When you first realize that you want to work with marine mammals, there is an initial acceptance of this idea, even from people who do not define themselves as Animal Lovers.  I think this is because marine mammals are pretty popular critters.  Also, most of us are like 7 years old when we decide we want to be trainers.  At this age, you can basically say you want to be anything and receive full support from adult influence because you Showed Early Career Initiative So You Are Probably A Child Genius.

Me, a clear example of prodigy.

At some point though, once your adult influences realize that you're actually serious about working for $8.00 an hour after spending tens of thousands of dollars on a college education, the naysaying commences.  And that is when you really feel the difference between You and Them.  I won't go into this struggle too much (since that's another blog topic for another time), but I'm sure many of you zoo animal trainers can relate.  You've known since you were a little kid that you wanted to do something to help animals.  Many of you see something beyond just an organism who poops, breeds, and eats; you see an individual.  You see a reason to conserve and care.  And I'm willing to bet that for many of you, your opinion was not the prevailing one among your social circles when you were growing up*.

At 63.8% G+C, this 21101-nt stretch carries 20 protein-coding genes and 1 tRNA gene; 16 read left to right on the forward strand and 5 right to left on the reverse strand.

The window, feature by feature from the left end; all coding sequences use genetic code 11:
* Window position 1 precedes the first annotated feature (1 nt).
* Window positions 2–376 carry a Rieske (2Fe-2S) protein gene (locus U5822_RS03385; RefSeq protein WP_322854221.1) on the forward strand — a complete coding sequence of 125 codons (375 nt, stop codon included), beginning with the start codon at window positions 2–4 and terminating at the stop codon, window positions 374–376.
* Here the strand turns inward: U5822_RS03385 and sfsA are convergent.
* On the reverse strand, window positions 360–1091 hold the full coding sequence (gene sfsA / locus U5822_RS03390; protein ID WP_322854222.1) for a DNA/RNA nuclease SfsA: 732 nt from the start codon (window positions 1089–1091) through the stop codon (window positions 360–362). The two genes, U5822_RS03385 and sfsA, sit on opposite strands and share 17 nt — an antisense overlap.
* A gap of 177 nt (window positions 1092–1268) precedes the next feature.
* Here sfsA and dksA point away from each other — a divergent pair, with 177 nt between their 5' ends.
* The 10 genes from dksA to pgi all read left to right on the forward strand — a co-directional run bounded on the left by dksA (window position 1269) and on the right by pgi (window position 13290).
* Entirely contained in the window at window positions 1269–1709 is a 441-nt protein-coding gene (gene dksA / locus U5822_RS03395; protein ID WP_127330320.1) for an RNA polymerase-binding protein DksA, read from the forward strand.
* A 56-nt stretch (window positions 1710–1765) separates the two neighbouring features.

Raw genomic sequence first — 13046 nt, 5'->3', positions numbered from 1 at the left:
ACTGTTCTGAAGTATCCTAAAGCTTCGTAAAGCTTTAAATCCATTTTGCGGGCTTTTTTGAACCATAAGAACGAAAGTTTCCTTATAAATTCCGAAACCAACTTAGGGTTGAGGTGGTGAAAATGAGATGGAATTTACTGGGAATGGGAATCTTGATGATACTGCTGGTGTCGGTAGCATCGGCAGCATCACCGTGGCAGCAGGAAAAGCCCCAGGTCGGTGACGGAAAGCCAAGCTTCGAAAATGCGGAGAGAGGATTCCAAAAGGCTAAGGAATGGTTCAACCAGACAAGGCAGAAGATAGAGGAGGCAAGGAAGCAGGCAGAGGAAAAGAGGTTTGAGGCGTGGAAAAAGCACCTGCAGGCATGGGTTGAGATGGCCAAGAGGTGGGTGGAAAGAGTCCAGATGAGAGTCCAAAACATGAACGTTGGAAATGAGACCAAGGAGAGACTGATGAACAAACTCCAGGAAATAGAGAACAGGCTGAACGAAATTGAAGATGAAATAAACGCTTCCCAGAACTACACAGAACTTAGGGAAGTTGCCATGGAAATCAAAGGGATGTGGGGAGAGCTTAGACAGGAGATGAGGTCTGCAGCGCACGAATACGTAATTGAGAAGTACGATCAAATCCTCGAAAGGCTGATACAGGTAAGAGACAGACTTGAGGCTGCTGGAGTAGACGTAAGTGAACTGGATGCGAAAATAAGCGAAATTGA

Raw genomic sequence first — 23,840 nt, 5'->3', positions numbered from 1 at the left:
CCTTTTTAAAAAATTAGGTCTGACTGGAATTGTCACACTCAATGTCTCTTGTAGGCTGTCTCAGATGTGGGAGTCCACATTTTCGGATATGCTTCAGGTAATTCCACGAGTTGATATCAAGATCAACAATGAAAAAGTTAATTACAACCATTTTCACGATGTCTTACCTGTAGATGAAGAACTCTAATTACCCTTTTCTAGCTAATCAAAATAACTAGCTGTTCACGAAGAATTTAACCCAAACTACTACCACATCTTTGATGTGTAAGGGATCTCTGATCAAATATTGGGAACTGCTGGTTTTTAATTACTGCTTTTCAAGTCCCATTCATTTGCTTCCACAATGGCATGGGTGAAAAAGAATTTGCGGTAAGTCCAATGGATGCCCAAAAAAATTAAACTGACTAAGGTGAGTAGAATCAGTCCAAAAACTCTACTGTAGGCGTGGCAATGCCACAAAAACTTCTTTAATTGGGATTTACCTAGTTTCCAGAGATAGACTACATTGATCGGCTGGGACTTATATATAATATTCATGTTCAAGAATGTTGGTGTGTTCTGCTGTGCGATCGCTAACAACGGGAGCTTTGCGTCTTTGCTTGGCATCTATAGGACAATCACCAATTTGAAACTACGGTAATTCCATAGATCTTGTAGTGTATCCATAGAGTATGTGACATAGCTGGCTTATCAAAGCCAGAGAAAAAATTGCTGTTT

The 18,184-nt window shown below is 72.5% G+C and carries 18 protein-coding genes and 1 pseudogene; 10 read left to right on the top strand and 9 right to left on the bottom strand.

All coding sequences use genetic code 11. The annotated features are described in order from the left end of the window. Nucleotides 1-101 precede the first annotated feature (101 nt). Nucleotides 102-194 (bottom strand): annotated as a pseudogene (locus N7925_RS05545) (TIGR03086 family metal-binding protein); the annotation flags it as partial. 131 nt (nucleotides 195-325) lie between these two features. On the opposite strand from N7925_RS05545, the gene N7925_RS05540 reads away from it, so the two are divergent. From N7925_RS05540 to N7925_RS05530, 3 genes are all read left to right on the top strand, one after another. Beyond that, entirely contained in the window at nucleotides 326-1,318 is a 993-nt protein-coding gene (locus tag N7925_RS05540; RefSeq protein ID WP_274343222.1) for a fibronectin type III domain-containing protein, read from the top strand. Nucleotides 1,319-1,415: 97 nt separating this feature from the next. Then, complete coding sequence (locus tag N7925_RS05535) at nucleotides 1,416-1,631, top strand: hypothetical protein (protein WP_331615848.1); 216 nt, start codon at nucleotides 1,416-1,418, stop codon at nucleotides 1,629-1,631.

The moment you start your internship, it's like you've entered another universe.  Yeah yeah, internships are scary and intimidating.  But the fact that you're completely surrounded by Like Minded People, people who regularly dedicate their lives to animals, who (seemingly) effortlessly live this lifestyle you've wanted since you were a little's intoxicating.  You don't have to defend something that is so core to who you are as a person.  You see and experience firsthand the type of job that makes a positive difference in animals' lives.  It's validating and overwhelmingly wonderful.